Colored Pencils on Colored Paper for Quick Results: A Step-by-Step Demonstration by Vera Curnow, CPSA
Layering the translucent pigments of colored pencils can take time, but you can speed up the process - and create dramatic results - by working on colored paper. Simply choose a surface that's the same hue as the dominant color of your subject. This establishes an underlying unity in your work and creates the optical illusion that you're seeing something that is not actually there. By using a black surface in creating "Toucan Charley" (7x10), I was able to imply features in the beak and body without laboring over minute details.
Begin by drawing the basic composition on a sheet of tracing paper. If you sketch your subject directly onto your colored paper, erasing can alter the surface. Worse yet, corrections can leave permanent impressed lines. These "ghost" lines are invisible until you add color; then they become prominent and permanent.
Use white transfer paper to trace the finished drawing onto your dark paper. To do this, place the transfer paper between your sketch and working surface, and then draw over the lines of your original sketch. A "slip sheet," such as a piece of acetate or clean paper can be used under your drawing hand while you work to minimize smearing. To remove any unwanted shards of pigment, sweep your work frequently with a drafting brush and use a kneaded eraser to lift pigment.
Keep colors glowing with an undercoat of several lightly applied layers of white. For a tonal application, apply the white with even pressure to avoid prominent strokes or streaks. Don't be concerned if flecks of paper show through these layers-they help unify the subject with the background.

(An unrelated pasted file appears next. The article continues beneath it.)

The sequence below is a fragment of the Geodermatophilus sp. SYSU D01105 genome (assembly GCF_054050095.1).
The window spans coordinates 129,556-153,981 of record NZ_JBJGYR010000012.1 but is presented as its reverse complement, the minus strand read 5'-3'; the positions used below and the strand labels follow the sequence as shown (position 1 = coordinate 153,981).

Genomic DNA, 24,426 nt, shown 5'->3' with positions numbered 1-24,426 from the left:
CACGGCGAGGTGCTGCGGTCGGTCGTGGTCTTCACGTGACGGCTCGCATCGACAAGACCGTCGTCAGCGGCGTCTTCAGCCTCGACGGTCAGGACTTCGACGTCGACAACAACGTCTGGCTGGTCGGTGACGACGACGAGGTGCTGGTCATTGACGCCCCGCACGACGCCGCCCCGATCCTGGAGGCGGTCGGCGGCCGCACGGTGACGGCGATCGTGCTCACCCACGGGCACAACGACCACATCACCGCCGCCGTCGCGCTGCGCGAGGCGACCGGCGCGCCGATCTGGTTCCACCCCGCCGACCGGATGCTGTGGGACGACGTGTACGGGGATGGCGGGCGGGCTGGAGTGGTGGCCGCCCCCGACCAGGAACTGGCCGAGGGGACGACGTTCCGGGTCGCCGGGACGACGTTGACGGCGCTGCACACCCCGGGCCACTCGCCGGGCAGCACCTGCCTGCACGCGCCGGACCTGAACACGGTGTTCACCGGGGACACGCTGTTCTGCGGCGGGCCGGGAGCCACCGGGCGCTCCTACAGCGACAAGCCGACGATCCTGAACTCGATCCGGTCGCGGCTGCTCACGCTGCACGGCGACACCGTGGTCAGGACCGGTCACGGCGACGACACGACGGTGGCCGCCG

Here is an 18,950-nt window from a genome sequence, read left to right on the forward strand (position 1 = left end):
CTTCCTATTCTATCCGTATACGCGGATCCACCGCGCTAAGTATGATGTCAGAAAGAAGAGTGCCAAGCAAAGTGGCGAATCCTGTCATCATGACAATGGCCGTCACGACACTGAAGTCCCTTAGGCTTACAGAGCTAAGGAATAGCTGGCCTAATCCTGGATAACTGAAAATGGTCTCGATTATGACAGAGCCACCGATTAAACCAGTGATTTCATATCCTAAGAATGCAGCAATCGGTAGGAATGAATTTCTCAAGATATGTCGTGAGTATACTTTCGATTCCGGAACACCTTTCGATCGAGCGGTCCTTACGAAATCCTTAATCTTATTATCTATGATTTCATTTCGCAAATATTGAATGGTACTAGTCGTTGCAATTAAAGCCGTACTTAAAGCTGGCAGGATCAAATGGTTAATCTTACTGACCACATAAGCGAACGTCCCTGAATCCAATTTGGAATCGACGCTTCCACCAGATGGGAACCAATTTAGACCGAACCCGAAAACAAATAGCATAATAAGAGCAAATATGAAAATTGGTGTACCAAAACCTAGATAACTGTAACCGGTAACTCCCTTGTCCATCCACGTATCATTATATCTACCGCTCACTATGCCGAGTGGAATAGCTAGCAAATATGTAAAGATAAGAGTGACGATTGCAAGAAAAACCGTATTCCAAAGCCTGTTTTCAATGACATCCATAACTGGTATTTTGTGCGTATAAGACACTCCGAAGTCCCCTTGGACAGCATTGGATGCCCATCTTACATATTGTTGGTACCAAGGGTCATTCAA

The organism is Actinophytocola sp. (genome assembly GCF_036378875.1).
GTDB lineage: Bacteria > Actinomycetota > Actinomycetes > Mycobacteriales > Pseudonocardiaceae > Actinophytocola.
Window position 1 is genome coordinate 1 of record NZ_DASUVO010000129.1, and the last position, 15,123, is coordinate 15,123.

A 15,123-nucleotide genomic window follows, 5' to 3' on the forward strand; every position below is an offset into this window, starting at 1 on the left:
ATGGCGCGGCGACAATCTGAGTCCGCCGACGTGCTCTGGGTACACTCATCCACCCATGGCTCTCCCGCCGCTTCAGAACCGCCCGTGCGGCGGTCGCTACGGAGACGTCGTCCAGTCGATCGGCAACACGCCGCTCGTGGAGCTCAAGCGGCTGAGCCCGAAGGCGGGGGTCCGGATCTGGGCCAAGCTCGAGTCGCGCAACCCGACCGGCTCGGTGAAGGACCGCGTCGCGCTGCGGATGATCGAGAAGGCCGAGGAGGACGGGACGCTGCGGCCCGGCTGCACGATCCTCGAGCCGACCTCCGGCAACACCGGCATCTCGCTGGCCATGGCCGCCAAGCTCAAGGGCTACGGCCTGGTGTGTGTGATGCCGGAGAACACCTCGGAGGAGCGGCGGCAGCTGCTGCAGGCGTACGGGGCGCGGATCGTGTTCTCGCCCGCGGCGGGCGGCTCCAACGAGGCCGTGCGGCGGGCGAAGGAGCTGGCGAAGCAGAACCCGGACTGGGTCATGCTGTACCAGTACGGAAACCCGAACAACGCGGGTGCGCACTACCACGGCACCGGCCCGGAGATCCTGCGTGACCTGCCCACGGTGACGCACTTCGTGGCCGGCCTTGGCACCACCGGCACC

Next, add layers of key colors. A light touch is best - heavily applied pigments can produce concentrations of wax, known as "wax bloom," that make it difficult to blend colors. A very sharp pencil point helps control pressure. Start with the top beak and, following the contours, begin with the lightest colors and work up to the darkest hues. I began with canary yellow, working through the spectrum of yellows and oranges and up through the reds. Leave the paper exposed in any black areas of the subject.
Continue working with the same layering technique in the beak band, eye area, and then the bird's chest and feet using appropriate colors. Remember to leave any black areas untouched. When you are finished you'll see how the dark background suggests the presence of the bird's body without actually showing any details.
Finish "Toucan Charley" (10"x7") Colored Pencil on Black Letramax Board.
Verna Curnow, is a national award-winning artist, the author of eight art books, and the Founder of the Colored Pencil Society of America. The Society has 1,700 members in 16 countries with 21 District Chapters in the United States. Curnow conducts art workshops locally and nationally. Custom Portraits Painted from your Photographs.